GOP lawmaker proposes ban on trillion dollar coin
Unless Congress and the president reach a budget deal by December 31, tax experts say 90 percent of American families will be faced with what they call "unprecedented tax increases." Wyatt Andrews reports on the penalties of going over the fiscal cliff.
Amid a smattering of calls for President Obama to skirt a looming debt ceiling fight by minting a couple of trillion-dollar coins, one Republican lawmaker says he's introducing a bill to make sure it doesn't happen.
Rep. Greg Walden, R-Ore., announced today that he plans to introduce a bill that would make it illegal to mint high-value platinum coins as a means to paying down government debt.
"Some people are in denial about the need to reduce spending and balance the budget. This scheme to mint trillion dollar platinum coins is absurd and dangerous, and would be laughable if the proponents weren't so serious about it as a solution. I'm introducing a bill to stop it in its tracks," he said in a statement. "My bill will take the coin scheme off the table by disallowing the Treasury to mint platinum coins as a way to pay down the debt. We must reduce spending and get our fiscal house in order."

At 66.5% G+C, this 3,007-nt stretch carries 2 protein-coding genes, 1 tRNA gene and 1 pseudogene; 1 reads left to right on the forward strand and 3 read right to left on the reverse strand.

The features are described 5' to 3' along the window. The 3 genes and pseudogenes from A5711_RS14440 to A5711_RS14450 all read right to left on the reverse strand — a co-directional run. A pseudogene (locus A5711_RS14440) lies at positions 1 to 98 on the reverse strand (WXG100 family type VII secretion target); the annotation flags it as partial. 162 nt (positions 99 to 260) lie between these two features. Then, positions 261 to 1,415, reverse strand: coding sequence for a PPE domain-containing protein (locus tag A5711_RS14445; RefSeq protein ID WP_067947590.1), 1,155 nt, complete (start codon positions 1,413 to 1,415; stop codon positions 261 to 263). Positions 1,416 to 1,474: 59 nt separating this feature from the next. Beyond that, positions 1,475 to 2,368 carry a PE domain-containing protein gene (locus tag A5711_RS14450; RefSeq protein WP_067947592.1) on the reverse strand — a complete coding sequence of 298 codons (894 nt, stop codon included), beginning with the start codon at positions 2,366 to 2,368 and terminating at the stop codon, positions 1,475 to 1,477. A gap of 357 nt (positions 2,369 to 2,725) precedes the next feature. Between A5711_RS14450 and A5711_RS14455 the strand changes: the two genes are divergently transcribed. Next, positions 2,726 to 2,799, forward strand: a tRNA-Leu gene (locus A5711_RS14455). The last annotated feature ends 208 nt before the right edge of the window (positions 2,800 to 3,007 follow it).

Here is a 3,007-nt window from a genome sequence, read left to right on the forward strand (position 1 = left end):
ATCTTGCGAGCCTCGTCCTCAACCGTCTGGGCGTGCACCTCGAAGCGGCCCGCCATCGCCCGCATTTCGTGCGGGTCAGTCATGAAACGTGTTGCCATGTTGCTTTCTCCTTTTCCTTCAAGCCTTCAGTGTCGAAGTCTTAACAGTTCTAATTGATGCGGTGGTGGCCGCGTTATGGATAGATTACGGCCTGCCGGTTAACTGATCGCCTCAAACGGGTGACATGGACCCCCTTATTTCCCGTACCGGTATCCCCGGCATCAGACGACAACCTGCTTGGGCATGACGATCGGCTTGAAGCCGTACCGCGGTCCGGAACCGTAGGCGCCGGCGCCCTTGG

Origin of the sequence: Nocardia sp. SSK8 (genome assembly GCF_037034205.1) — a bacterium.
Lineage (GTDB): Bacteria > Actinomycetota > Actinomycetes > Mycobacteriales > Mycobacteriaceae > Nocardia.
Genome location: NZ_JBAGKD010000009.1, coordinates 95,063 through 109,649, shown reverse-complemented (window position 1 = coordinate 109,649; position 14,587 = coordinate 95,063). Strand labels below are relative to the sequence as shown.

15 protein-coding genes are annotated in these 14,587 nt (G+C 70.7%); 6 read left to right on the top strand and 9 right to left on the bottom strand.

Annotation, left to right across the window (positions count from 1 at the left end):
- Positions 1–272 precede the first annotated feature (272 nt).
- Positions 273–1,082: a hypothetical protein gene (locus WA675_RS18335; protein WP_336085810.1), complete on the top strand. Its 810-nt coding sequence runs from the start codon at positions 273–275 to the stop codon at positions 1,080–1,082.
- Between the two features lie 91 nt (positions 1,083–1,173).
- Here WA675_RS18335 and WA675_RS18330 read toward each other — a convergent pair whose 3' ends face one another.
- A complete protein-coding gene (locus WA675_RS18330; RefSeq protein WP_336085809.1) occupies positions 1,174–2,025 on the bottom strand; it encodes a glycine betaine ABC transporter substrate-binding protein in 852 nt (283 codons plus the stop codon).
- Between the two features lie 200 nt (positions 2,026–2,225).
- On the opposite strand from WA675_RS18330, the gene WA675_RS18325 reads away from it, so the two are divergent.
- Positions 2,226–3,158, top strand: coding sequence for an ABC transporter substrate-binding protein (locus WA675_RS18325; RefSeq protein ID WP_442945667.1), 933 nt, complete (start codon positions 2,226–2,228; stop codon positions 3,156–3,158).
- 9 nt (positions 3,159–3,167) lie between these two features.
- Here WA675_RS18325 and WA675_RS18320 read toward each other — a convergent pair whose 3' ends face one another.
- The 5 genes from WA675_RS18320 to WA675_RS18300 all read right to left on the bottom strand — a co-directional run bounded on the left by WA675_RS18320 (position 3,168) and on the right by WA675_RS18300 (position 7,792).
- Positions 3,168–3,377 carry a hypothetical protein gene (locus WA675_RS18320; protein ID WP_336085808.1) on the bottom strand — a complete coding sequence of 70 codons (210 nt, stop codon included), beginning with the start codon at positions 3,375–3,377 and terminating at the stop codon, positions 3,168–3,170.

Despite some recent talk of such a proposal, which is possible through a legal loophole that allows the Treasury to mint platinum coins in any denomination the secretary likes, it's unlikely Mr. Obama would move risk the political consequences that would go hand-in-hand with such a plan. But renewed calls by New York Times columnist Paul Krugman, who published an op-ed today entitled "Be Ready To Mint That Coin," seems to have reignited discussion about the discussion.
Krugman argues that minting the coin is an option that's "silly but benign," while the alternative -- another protracted fight over raising the debt limit -- would be "equally silly but both vile and disastrous."
"The decision should be obvious," he writes.
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